The lack of a strafe feature, much less bolt acquirement (bolts are the series’ trademark currency), making every weapon a steep investment (to this day, I have not been able to buy the RYNO); no way to level up weapons AT ALL (until your second playthrough, where you can purchase gold version of owned weapons, though you most likely would have spent all of your money, restocking on ammo, while fighting the final boss), and somewhat out-of-character characters, after playing the later games (Ratchet being voiced by Mike Kelley, rather than James Arnold Taylor contributes to it), make O.G. R&C stick out amongst the later titles.
Even if O.G. R&C lacked all of these “fancy-pants” features, it was still a blast to play, even after playing every one after. It was truly amazing what Insomniac managed to do: make a pretty commendable, ambitious 3D platformer, that somehow managed not to hit the polygon ceiling and die, which is what most were doing during those years. It also deserves a spot on the list, simply because it opened the flood gates to the remaining games on this list.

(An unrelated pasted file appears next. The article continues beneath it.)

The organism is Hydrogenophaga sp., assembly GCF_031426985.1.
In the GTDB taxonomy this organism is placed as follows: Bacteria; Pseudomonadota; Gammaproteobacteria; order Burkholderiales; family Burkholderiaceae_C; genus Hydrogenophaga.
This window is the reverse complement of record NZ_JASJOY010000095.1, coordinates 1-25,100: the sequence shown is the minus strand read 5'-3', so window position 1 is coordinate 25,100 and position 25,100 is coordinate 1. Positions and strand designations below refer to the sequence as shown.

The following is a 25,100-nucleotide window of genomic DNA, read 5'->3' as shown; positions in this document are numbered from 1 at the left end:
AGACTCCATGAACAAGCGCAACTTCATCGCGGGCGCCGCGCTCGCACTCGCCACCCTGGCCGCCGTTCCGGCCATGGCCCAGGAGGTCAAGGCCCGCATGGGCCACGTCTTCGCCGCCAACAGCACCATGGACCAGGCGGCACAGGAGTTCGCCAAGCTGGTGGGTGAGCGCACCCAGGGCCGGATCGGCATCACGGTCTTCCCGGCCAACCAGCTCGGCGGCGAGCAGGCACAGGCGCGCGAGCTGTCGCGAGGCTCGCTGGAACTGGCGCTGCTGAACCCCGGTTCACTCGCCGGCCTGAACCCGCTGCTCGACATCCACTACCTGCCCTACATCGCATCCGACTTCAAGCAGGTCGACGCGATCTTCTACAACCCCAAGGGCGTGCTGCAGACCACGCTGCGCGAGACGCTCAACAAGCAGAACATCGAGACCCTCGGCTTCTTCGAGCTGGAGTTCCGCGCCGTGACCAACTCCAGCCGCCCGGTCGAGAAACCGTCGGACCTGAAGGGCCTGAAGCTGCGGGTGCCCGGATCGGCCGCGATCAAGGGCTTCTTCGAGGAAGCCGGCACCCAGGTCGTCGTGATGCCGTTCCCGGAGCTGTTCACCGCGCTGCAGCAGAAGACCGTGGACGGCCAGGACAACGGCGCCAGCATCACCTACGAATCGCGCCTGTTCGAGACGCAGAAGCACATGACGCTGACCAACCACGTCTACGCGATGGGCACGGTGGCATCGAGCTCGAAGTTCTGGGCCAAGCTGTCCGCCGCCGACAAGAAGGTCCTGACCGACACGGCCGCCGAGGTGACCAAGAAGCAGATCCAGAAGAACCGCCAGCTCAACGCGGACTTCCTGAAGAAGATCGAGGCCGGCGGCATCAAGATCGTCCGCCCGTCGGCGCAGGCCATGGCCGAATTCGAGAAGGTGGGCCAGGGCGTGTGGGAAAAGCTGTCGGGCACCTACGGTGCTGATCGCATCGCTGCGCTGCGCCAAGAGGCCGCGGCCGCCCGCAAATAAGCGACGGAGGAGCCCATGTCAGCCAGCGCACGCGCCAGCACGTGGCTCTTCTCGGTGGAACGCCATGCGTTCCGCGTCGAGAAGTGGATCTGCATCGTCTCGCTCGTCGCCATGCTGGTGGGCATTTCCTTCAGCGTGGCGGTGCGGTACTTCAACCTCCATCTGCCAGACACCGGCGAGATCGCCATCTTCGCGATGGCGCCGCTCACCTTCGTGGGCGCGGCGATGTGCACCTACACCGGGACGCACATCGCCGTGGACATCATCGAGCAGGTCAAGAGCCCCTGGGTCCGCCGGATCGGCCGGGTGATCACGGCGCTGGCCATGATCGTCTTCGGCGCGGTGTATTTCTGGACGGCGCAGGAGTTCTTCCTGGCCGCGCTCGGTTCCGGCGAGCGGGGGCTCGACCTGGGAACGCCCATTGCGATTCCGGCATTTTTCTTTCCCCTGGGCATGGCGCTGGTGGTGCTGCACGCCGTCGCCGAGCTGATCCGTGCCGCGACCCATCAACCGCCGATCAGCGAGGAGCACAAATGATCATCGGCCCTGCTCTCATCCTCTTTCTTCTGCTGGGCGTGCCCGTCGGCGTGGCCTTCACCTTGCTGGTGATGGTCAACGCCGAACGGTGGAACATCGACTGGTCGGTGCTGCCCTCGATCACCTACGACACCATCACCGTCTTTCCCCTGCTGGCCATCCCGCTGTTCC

Ratchet & Clank Future: A Crack in Time
Wonderfully polished, and has the distinction of having the most emotional narrative of the series; A Crack in Time may fail to impress as much as the last full installment of the series, but it brings a ton of innovative ambition, and heart to (by the time this game was released) a dying genre.
You get the same, good ol’ Ratchet gameplay, with a few tweaks to make the game faster-paced, and better controlling. When not kacking enemies with the hardest-hitting of your arsenal, you will get to screw about the Great Clock as Clank, accomplishing cerebral time puzzles, and taking in the scenery.
(Excuse me for not speaking much about the story, because if I did so, it would spoil Tools of Destruction. Just take my word that it is the best narrative of the series, bar-none)
Ratchet & Clank: Up Your Arsenal
Widely considered one of the greatest games on the PS2 (Game Informer gave it a 10), Ratchet & Clank: Up Your Arsenal is the point where the series was perfected, though a bit was sacrificed to get there.
The maps were flatter, to accommodate for the more direct focus on gunplay, though the platforming was still there; and some of the more intricate side-missions and minigames from past games didn’t return in any form (more on that later), though an interesting new one would have to be Hacker, a fun little blaster, collector minigame to get through doors. and the Qwark vid-comics, great side-scrolling levels, that elaborate on the lesser-said backstory between Dr. Nefarious and Qwark, and the former’s motives.